SMEs and tax on their dividends

This is the second question and answers session provide by PricewaterhouseCoopers on various aspects of Budget 2004.

Q. THE Finance Minister has announced that for small and medium scale companies the chargeable income of the first RM500,000 will be taxed at 20%.  

The remaining chargeable income will be taxed at 28%.  

Please explain what is meant by small and medium scale companies and the effect on its dividend distribution. 


A. A small and medium scale company (SME) is a company resident in Malaysia which has a paid-up capital in respect of ordinary shares of RM2.5mil and less at the beginning of the basis period for a year of assessment.  

Example, if a company has a financial year end of Dec 31 and the basis period is from Jan 1, 2003, to Dec 31, 2003, the company would be deemed a SME if on Jan 1, 2003, the ordinary share capital is RM2.5mil and below. 

The dividends distributed by the SME shall be franked at 28% even though the first RM500,000 of chargeable income is taxed at 20%. 


Q. Since the Year of Assessment 2001, I am very worried that our company’s auditor is not able to audit the company’s accounts in time to allow our tax agent to prepare and submit the company’s tax return to the Inland Revenue Board (IRB).  

My company’s financial year end is Dec 31 and I believe there are a lot of companies with the same financial year end. 

The tax law requires us to submit the tax return within six months following the close of the financial year.  

Before Year of Assessment 2001, we are given eight months to submit the tax return.  

Even with an eight months extension it is sometime a struggle to get the accounts audited in time.  

Instead of giving us more time to prepare and submit the tax return, why have the authorities shortened the time period? 


A. While the law requires companies to submit their tax returns within six months from the close of the financial year, the IRB have as a concession, following appeals from the various trade and professional bodies, administratively allowed companies to submit their tax returns seven months following the close of their financial year end.  

This concession has been given since Year of Assessment 2001. 

Now it has been proposed to amend the law to allow companies seven months to submit their tax returns. 


Q. I am a disabled and drive to work everyday. Is it true that road tax for the disabled people like me would be abolished? If it is true when is the effective date?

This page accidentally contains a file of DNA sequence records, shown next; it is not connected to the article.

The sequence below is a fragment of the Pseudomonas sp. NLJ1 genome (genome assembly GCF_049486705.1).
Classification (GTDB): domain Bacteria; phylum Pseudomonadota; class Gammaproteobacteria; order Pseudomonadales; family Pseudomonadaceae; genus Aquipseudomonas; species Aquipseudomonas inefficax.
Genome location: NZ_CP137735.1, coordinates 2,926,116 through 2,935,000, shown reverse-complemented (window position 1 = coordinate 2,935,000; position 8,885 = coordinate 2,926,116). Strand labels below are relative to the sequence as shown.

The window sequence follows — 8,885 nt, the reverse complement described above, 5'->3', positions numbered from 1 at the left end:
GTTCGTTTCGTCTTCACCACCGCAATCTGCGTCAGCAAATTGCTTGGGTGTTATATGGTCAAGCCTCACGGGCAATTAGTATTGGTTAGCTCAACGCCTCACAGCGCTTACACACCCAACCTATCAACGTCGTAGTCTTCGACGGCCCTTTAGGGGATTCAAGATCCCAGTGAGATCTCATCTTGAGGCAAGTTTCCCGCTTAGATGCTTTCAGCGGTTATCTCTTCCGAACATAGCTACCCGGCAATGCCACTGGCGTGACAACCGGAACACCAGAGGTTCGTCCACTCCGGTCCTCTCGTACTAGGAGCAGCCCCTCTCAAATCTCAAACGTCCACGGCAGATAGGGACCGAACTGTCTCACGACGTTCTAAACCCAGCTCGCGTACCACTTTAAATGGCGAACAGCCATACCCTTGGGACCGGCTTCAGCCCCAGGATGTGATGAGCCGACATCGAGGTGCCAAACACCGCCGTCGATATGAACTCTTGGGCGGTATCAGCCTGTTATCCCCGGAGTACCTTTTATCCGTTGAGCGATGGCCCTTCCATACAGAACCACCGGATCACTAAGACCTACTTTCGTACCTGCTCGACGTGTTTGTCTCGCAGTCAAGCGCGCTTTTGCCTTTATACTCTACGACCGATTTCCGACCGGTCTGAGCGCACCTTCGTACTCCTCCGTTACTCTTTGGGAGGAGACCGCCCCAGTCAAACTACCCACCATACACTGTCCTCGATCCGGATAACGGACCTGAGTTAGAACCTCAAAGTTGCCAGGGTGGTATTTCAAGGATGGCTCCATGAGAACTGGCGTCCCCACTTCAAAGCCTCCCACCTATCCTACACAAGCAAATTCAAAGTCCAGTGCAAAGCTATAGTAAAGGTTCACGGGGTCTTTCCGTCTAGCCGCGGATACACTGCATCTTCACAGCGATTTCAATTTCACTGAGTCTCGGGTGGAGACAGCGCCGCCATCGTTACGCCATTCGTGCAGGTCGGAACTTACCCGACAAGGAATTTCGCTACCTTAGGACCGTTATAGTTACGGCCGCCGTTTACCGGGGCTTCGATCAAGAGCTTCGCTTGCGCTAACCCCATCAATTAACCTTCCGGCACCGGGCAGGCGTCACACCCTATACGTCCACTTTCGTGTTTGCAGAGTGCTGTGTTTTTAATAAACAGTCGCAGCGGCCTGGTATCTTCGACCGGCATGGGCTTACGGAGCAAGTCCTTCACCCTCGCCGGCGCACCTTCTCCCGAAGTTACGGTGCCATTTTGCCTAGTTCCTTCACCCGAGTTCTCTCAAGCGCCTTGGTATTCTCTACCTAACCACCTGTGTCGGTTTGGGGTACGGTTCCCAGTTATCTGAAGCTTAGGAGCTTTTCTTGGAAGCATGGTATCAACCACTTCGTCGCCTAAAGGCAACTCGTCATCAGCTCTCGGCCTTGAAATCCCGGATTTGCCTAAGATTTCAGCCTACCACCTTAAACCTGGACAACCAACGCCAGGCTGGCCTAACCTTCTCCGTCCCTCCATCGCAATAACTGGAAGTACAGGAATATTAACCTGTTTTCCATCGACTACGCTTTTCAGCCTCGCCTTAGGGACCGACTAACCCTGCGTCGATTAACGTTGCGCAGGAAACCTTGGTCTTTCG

A. Yes, it is proposed that with effect from January 2004, road tax would be exempted on cars, vans and motorcycles owned by the disabled.  

The exemption is subject to the following conditions:- 

·cars, vans and motorcycles are manufactured locally; 

·the applicant is registered with the Social Welfare Department; 

·the applicant possesses a valid driving license; 

·the vehicle is registered under the name of the applicant; and 

·exemption is only given for one vehicle at any one time. 


Q. I recently bought a second-hand condominium unit costing RM175,000.  

I was advised by my property agent that in the recent Stimulus Package announced by the Prime Minister, a deduction would be given on the interest expense since the unit price is less than RM180,000.  

However, my tax agent claims that I would not be entitled a deduction because the unit is not new. Please advise. 


A. Your tax agent is correct in saying that you would not be eligible for the deduction of interest expense.  

The proposed Section 46A of the Income Tax Act, 1967, prescribes that the property must be purchased from a housing developer or statutory body or co-operative society.  

Since you have not purchased it from the housing developer or statutory body or co-operative society, you would not be entitled for the deduction.  


Q. I am planning to set up a new company with an authorized share capital of RM500,000 to complement the activity of my existing company which was set up last year.  

My friends told me that with effect from the year of assessment 2004, certain incorporation expenses are allowable for tax purposes.  

However, the tax agent of my existing company told me that “pre-commencement” expenses are not allowable and have added back this expenses in the tax computation.  

Can you please provide me with more information? 


A. First of all, “pre-commencement” expenses and incorporation expenses are different types of expenses.  

Examples of incorporation expenses are cost of preparation of memorandum and article of association, fee for registration of company name etc.  

Expenses like rental, salaries, utilities incurred before a company commenced its operations are “pre-commencement” expenses. From this definition, incorporation expenses is a sub-set of “pre-commencement” expenses. 

Currently, incorporation expenses for a company with an authorised share capital of RM250,000 and below is deductible for tax purpose.  

During the Budget 2004 announcement, it is proposed that the deduction be extended to companies with authorized share capital not exceeding RM2.5mil. 

In this connection, your new company can claim its incorporation expenses but other pre-commencement expenses is still not allowable. 


Q. In view that there is a 20% increase in import duty and excise duty on cigarettes, will the prices of the cigarettes increase? 


A. The prices of cigarettes will definitely be increased substantially. The issue is by how much?  

This will depend on how much of the increase will be passed onto the consumers by the tobacco companies.  

The higher costs are likely to increase the incidence of cigarette smuggling and would have to be addressed by the authorities. 

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